Dr. Benjamin Jok may now have time to root for Barcelona, his favourite soccer team, but on the other side of the Atlantic in post-war Southern Sudan a myriad of problems wait for him.

Jok returned to Canada last Monday to visit relatives after nearly three years as a doctor in a remote village in Southern Sudan.

“When I went there I was shocked. I thought maybe I will not handle that situation,” he said, referring to his time in Marial Lou, a far-flung village in Southern Sudan where he was often the only doctor.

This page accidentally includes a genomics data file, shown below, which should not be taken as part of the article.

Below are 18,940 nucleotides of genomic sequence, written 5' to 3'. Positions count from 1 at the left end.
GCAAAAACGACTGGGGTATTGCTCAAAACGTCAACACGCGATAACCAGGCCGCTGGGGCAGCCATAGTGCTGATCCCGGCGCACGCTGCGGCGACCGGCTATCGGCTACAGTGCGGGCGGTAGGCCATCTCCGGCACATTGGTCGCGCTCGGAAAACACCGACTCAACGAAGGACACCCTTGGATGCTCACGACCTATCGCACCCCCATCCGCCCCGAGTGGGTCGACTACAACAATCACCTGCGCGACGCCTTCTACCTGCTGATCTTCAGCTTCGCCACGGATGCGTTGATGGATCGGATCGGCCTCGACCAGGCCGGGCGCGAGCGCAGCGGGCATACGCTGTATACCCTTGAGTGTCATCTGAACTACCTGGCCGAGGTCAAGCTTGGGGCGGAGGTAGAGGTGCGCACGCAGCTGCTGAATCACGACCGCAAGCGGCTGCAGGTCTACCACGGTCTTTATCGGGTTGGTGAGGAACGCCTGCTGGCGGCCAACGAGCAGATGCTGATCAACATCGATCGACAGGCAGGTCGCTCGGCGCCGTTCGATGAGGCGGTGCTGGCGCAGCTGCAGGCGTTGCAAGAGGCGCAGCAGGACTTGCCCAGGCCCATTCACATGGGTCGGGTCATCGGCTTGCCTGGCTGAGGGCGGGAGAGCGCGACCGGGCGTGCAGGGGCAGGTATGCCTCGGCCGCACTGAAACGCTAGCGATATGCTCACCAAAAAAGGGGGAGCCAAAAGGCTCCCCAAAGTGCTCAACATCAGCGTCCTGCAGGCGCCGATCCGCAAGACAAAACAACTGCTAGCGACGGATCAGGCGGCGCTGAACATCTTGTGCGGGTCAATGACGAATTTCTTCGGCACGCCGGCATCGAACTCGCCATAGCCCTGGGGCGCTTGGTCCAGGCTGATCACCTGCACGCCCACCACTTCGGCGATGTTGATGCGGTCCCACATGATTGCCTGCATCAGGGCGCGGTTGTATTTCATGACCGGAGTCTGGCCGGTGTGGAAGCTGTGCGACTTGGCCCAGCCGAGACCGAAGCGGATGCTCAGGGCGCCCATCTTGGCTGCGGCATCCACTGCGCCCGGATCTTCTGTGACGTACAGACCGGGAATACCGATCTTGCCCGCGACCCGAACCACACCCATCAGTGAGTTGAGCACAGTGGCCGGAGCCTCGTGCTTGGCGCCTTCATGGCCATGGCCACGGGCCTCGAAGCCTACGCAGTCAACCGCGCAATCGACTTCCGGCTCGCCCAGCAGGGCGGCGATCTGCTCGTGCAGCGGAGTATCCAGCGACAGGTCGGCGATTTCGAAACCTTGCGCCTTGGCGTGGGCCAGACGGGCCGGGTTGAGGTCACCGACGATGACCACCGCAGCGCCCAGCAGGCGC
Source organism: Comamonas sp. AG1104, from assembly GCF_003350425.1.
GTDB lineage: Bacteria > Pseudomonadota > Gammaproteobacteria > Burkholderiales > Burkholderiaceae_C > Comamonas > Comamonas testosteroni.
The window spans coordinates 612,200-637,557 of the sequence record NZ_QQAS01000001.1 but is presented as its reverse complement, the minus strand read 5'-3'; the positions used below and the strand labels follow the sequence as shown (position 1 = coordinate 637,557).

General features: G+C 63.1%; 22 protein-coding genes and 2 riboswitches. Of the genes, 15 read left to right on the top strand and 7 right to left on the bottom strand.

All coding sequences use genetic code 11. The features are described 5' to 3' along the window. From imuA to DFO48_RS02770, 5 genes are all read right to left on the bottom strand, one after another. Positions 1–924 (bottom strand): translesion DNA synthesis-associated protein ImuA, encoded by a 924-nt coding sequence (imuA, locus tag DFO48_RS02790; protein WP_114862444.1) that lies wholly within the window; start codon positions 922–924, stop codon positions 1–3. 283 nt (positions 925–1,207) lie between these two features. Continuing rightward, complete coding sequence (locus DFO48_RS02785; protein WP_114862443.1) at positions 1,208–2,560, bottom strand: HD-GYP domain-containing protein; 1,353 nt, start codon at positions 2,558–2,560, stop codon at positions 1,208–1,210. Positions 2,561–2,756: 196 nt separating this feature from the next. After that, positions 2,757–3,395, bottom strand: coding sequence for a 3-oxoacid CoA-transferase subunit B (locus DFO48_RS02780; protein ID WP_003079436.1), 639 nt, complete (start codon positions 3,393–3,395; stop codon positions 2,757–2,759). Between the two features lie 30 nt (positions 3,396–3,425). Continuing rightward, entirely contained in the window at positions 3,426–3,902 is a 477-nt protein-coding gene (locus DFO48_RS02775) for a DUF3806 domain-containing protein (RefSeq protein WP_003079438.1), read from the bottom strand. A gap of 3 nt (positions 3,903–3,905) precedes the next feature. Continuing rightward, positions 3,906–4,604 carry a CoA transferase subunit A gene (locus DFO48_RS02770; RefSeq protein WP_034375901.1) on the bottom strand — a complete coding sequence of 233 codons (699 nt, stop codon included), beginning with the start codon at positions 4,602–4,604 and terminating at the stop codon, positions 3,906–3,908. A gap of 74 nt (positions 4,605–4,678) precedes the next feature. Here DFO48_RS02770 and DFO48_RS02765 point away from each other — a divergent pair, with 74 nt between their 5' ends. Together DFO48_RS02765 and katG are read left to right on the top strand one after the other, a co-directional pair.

Dr. Jok is one of 15 Sudanese Cuban-trained doctors who returned to Southern Sudan in 2006 after more than 21 years of war, thanks to the University of Calgary, Samaritan Purse — an international Christian relief agency — and the Canadian International Development Agency (CIDA), who all supported their return.

Despite all the “luxury” in a Western country like Canada he might be leaving behind, he said he was going back to Southern Sudan because the people there are suffering.

“They call you three to four times a night and you don’t sleep…”

On one occasion Jok decided to quit and leave but he changed his mind.

He said he was making a difference in the lives of mothers who trek for two to three days to reach his hospital.

“When you see that you are saving lives, a mother goes home with her child (cured), you say ‘OK I am doing something. I am helping.’”

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